VfL Wolfsburg, also of the Bundesliga, began in the first round away to 2. Bundesliga club SV Darmstadt 98 on 17 August. After a goalless draw, they won on penalties: Naldo missed their first attempt, but Maurice Exslager and Milan Ivana missed for the hosts. They then hosted a 4–1 win over second-tier 1. FC Heidenheim in the second round: despite conceding Marc Schnatterer's opener for the visitors, they replied with goals by Daniel Caligiuri, Bas Dost and Luiz Gustavo (2). In the third round on 4 March, they travelled to the Red Bull Arena where they defeated 2. Bundesliga club RB Leipzig 2–0, with a goal in either half from Caligiuri and Timm Klose.

In the quarter-finals on 7 April, Wolfsburg hosted their first top-flight opponent, SC Freiburg. In the second half, Caligiuri was fouled by Julian Schuster for a penalty, which Ricardo Rodríguez converted past Roman Bürki for the only goal of the game.[15] They played away to third-tier DSC Arminia Bielefeld in the semi-finals 22 days later. Wolfsburg won 4–0, with two goals by Maximilian Arnold and further strikes by Luiz Gustavo and Ivan Perišić.[10]

Match[edit]

Details[edit]

Borussia Dortmund1–3VfL Wolfsburg
Aubameyang Goal 5' Report
Attendance: 75,815
Referee: Felix Brych (Munich)
Borussia Dortmund
VfL Wolfsburg
GK 22 Australia Mitchell Langerak
RB 37 Germany Erik Durm Substituted off 68'
CB 4 Serbia Neven Subotić
CB 15 Germany Mats Hummels (c)
LB 29 Germany Marcel Schmelzer Yellow card 84'
CM 5 Germany Sebastian Kehl Substituted off 68'
CM 8 Germany İlkay Gündoğan
RW 10 Armenia Henrikh Mkhitaryan Yellow card 61'
AM 7 Japan Shinji Kagawa
LW 11 Germany Marco Reus Substituted off 79'
CF 17 Gabon Pierre-Emerick Aubameyang
Substitutes:
GK 1 Germany Roman Weidenfeller
DF 25 Greece Sokratis Papastathopoulos
DF 26 Poland Łukasz Piszczek Substituted in 68'
DF 28 Germany Matthias Ginter
MF 6 Germany Sven Bender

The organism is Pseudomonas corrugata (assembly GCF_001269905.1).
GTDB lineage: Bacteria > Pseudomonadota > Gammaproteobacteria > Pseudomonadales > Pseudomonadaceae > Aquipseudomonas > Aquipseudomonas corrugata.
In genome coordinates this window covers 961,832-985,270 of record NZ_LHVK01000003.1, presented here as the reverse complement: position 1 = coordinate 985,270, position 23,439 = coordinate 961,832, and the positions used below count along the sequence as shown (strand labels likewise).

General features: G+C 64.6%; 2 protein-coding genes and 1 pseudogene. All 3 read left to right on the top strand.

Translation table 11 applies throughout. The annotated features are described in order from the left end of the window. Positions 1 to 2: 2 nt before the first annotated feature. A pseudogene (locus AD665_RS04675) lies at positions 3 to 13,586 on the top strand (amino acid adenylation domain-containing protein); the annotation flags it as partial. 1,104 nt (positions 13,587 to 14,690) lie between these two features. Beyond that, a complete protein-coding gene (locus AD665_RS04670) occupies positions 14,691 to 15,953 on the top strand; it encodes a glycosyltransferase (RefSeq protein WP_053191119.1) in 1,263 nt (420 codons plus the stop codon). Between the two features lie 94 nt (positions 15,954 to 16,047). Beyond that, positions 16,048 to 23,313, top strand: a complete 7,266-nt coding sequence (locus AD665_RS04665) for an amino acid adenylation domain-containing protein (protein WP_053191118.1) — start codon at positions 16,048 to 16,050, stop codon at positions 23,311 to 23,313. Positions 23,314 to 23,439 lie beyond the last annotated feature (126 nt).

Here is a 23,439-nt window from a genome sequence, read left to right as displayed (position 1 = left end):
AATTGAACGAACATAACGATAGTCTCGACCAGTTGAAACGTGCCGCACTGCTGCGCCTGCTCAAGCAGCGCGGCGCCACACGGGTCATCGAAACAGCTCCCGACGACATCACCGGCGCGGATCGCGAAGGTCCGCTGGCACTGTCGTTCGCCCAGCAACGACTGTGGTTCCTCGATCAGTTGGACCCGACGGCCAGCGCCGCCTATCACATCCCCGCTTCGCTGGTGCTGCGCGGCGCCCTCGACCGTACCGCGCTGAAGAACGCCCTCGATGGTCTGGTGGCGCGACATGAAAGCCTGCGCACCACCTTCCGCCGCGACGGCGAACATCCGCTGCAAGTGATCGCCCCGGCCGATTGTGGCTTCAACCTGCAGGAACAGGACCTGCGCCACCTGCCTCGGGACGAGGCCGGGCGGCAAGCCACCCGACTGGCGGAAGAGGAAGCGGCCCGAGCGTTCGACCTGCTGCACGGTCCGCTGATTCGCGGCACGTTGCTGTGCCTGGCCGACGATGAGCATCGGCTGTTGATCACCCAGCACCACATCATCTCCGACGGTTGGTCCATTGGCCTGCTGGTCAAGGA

MF 16 Poland Jakub Błaszczykowski Substituted in 68'
FW 9 Italy Ciro Immobile Substituted in 79'
Manager:
Germany Jürgen Klopp
Borussia Dortmund vs VfL Wolfsburg 2015-05-30.svg
GK 1 Switzerland Diego Benaglio (c)
RB 8 Portugal Vieirinha Yellow card 90+3'
CB 5 Switzerland Timm Klose
CB 25 Brazil Naldo
LB 34 Switzerland Ricardo Rodríguez
CM 27 Germany Maximilian Arnold Substituted off 81'
CM 22 Brazil Luiz Gustavo
RW 7 Germany Daniel Caligiuri Substituted off 85'
AM 14 Belgium Kevin De Bruyne Yellow card 88'
LW 9 Croatia Ivan Perišić Substituted off 74'
CF 12 Netherlands Bas Dost
Substitutes:
GK 20 Germany Max Grün
DF 4 Germany Marcel Schäfer
DF 15 Germany Christian Träsch Substituted in 85'
DF 31 Germany Robin Knoche
MF 17 Germany André Schürrle Substituted in 81'
MF 23 France Josuha Guilavogui Substituted in 74'
FW 3 Denmark Nicklas Bendtner
Manager:
Germany Dieter Hecking

Assistant referees:[1]
Mark Borsch (Mönchengladbach)
Stefan Lupp (Zossen)
Fourth official:[1]
Robert Hartmann (Wangen im Allgäu)

Match rules

  • 90 minutes.
  • 30 minutes of extra time if necessary.
  • Penalty shoot-out if scores still level.
  • Seven named substitutes, of which up to three may be used.

References[edit]

  1. ^ a b c "WM-Referee Brych pfeift DFB-Pokal-Endspiel in Berlin" [World Cup referee Brych officiates DFB-Pokal final in Berlin]. focus.de (in German). Focus. 7 May 2015. Retrieved 5 January 2017.
  2. ^ "Weather History for Berlin Tegel, DE". Weather Underground. The Weather Company. 30 May 2015. Retrieved 29 April 2017.
  3. ^ "Erstmals Sieger: Wolfsburg gewinnt 72. DFB-Pokalfinale gegen BVB". dfb.de. 30 May 2015. Retrieved 30 May 2015.
  4. ^ "Borussia Dortmund 1 Wolfsburg 3". BBC Sport. 30 May 2015. Retrieved 6 August 2015.
  5. ^ "Wolfsburg beat Borussia Dortmund to take DFB Pokal glory". ESPN. 30 May 2015. Retrieved 6 August 2015.
  6. ^ "Wolfsburg break cup duck, dashing Klopp hopes". UEFA.com. 30 May 2015. Retrieved 6 August 2015.
  7. ^ "Strategic talks in Dubrovnik". UEFA. 20 September 2013. Retrieved 29 April 2015.
  8. ^ "(West) Germany - List of Cup Finals". RSSSF. Retrieved 29 April 2014.
  9. ^ "Wolfsburg make Junior Malanda tribute ahead of Dortmund final". BBC Sport. 28 May 2015. Retrieved 28 May 2015.
  10. ^ a b "DSC Arminia Bielefeld 0-4 VfL Wolfsburg". BBC Sport. 29 April 2015. Retrieved 29 April 2015.
  11. ^ "Modus" [Mode]. DFB.de (in German). German Football Association. 15 August 2012. Retrieved 11 June 2015.
  12. ^ "Stuttgarter Kickers 1-4 Borussia Dortmund: Reus & Subotic return in cup cruise". Goal.com. 17 August 2014. Retrieved 29 April 2015.
  13. ^ "St. Pauli 0-3 Borussia Dortmund: Kagawa, Immobile and Reus send Klopp's men through". Goal.com. 28 October 2014. Retrieved 29 April 2015.
  14. ^ "Dynamo Dresden 0-2 Borussia Dortmund: Reus injury mars cup win". Goal.com. 3 March 2015. Retrieved 29 April 2015.
  15. ^ a b Leslie, André (7 April 2015). "Borussia Dortmund beat Hoffenheim in German Cup thriller". Deutsche Welle. Retrieved 29 April 2015.
  16. ^ "Bayern Mun 1-1 Bor Dortmd". BBC Sport. 28 April 2015. Retrieved 29 April 2015.

External links[edit]